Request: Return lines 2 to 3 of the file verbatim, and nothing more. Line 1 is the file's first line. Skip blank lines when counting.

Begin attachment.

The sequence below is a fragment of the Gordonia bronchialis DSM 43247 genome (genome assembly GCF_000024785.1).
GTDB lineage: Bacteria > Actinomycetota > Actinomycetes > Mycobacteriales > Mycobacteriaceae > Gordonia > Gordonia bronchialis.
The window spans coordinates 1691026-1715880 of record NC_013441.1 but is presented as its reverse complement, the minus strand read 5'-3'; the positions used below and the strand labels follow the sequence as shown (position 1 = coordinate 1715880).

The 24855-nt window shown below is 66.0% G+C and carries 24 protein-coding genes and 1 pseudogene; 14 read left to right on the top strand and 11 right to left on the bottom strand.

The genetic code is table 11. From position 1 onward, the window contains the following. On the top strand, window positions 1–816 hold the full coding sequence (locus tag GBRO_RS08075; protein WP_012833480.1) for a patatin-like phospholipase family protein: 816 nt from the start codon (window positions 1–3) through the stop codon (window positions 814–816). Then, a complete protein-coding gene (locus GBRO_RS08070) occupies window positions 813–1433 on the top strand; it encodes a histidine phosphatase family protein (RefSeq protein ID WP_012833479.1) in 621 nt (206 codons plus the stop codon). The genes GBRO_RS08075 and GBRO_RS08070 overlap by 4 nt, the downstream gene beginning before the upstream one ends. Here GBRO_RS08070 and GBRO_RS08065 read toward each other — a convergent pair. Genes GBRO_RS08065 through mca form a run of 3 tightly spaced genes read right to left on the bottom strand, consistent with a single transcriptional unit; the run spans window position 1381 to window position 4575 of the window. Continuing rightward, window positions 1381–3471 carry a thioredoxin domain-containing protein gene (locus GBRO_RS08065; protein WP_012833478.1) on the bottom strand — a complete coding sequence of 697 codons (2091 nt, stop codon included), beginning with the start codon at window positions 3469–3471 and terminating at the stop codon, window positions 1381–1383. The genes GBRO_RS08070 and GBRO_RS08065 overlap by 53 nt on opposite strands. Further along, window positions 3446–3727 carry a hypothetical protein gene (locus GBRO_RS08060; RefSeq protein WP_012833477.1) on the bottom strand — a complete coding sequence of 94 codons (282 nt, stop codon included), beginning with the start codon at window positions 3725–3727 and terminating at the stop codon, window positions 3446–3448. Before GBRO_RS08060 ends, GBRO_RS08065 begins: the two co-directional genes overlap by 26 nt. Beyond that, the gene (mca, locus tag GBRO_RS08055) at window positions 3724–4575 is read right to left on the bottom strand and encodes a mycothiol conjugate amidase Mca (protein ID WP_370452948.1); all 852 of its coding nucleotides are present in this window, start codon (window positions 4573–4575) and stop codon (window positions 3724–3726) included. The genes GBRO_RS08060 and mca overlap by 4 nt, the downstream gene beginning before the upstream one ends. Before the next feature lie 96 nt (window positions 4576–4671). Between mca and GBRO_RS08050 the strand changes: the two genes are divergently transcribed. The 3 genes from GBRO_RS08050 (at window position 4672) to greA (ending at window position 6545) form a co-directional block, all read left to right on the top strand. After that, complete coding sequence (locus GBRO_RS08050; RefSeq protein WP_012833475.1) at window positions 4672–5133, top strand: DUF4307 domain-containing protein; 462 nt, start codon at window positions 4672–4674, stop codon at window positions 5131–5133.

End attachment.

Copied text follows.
GTDB lineage: Bacteria > Actinomycetota > Actinomycetes > Mycobacteriales > Mycobacteriaceae > Gordonia > Gordonia bronchialis.
The window spans coordinates 1691026-1715880 of record NC_013441.1 but is presented as its reverse complement, the minus strand read 5'-3'; the positions used below and the strand labels follow the sequence as shown (position 1 = coordinate 1715880).